Δευτέρα, 14 Απριλίου 2014
'DRINK THE CUP THAT I DRINK'. COMMENTARY ON THE ICON OF APOSTLE JAMES IN THE MONASTERY OF ST JOHN THE THEOLOGIAN, PATMOS
I n the icon of Apostle James, a work of rare art from the years around 1260, in the Patmos monastery of St John the Theologian, Christ is depicted in miniature, top right, blessing James and holding a eucharistie chalice in his left hand.
The chalice, unique element of the hagiographie type of the Apostle, alludes to an event narrated by the Evangelists Matthew (20:22-23) and Mark (10:39-40) and refers to the Lord's symbolic words to the sons of Zebedee: 'drink my cup ...', 'drink the cup that I drink ...'. This is the 'cup of death', which the brother of John was the first of the Twelve Apostles to taste, with his holy martyrdom (Acts 12:1-2).
The noteworthy event, associated with the Passion and the Resurrection, passed through patristic teaching into hymnography and specifically into the hymns chanted at vespers for Palm Sunday (orthros of the Monday of Holy Week) at the service (akolouthia) of the Nymphios; also in the doxastikon and the other hymns for the feast of Apostle James (30 April).
With the proposed interpretation, the Communion chalice held by Christ in the icon takes on a particular meaning as an element of Patmian iconography, since it also refers to John. With the value of a 'prating symbol' (type parlant), it at once confirms the identity of the Apostle James and underlines his physical and spiritual kinship with the 'beloved' of the monastery, John the Theologian. By recalling the loyalty of the 'Sons of Thunder' to Christ, their willingness to share the Passion and their ambition to be glorified together in the heavenly kingdom with a place 'on the right and on the left of the Lord', it alludes to the Mystery of the Sacred Eucharist, celebrated in remembrance of the Sacrifice.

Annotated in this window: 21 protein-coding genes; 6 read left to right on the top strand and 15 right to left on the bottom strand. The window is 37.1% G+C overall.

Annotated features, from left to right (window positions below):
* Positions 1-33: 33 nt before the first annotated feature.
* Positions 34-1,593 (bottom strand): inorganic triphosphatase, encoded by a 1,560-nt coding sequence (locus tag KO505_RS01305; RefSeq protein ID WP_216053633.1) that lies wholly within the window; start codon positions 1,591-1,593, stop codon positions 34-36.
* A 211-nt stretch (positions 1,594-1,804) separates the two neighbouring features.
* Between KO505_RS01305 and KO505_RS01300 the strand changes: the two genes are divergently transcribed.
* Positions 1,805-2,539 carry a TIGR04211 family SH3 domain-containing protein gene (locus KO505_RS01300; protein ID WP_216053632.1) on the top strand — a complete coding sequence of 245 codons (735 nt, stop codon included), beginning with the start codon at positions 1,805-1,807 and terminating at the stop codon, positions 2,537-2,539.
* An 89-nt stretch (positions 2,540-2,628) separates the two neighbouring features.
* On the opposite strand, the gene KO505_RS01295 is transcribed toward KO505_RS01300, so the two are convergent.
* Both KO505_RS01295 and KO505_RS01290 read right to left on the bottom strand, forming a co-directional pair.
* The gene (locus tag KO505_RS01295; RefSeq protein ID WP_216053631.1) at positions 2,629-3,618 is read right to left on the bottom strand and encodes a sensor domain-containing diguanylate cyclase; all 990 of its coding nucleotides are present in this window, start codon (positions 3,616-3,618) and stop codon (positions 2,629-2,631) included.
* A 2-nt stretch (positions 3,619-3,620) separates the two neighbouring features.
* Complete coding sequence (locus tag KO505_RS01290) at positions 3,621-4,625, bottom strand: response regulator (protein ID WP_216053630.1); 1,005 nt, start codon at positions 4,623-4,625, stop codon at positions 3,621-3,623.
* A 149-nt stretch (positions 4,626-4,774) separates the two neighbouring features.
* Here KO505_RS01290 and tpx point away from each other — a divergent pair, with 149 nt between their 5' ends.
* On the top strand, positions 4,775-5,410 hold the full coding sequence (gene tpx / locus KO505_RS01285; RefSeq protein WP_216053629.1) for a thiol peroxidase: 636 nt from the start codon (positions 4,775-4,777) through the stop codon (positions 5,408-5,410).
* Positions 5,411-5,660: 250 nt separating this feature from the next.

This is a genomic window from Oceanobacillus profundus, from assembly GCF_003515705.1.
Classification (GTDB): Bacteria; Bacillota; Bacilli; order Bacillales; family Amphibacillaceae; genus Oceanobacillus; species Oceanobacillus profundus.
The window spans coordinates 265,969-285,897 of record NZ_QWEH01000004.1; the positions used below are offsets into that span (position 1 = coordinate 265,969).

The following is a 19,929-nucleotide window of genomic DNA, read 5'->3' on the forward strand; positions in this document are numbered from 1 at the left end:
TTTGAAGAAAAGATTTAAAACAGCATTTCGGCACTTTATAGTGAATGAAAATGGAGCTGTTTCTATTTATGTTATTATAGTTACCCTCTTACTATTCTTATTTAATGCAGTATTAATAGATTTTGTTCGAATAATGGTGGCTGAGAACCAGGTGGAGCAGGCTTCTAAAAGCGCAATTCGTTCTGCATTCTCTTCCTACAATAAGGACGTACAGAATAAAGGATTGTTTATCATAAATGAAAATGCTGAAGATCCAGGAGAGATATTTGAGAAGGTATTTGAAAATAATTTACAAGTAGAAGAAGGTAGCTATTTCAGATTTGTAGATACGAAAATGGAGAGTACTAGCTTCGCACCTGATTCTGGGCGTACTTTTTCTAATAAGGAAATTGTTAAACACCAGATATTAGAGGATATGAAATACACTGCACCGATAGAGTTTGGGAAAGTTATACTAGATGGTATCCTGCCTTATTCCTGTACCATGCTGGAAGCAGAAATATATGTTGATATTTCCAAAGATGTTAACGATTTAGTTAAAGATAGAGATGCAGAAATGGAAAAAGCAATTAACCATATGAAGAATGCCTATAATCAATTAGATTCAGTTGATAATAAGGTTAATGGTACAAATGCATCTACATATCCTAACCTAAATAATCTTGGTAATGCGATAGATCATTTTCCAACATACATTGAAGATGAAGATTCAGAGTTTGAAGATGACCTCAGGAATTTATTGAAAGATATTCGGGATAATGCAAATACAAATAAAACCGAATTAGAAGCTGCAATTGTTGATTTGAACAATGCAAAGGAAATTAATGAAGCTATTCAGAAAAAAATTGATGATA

The presence of the icon in the monastery clearly implies the honour that Apostle James was accorded there as brother of John - possibly in a parekklesion of the monastery, dedicated to his memory, in which the icon will have been placed forproskynesis on the iconostasis. The honour accorded to James is certified constantly over the centuries and is attested with iconographie eloquence by another four icons, which are dated from the second half of the fifteenth to the early seventeenth century, in the monastery of St John the Theologian and the convent of the Lifegiving Source on Patmos.
As in the case of the four Post-Byzantine icons, there is no doubt that the earlier one of Apostle James was created with the spiritual guidance and desire of the Patmian monks or of a well-educated donor, who wanted his pious gift to have an iconography appropriate to the monastery. This is indicated by the quality, the profundity and the refinement of the theological meditations that were invested in the spare representation of exquisite art of the brother of John the Theologian, source of which meditations is the Communion chalice 'cleanser of sins', that Christ holds.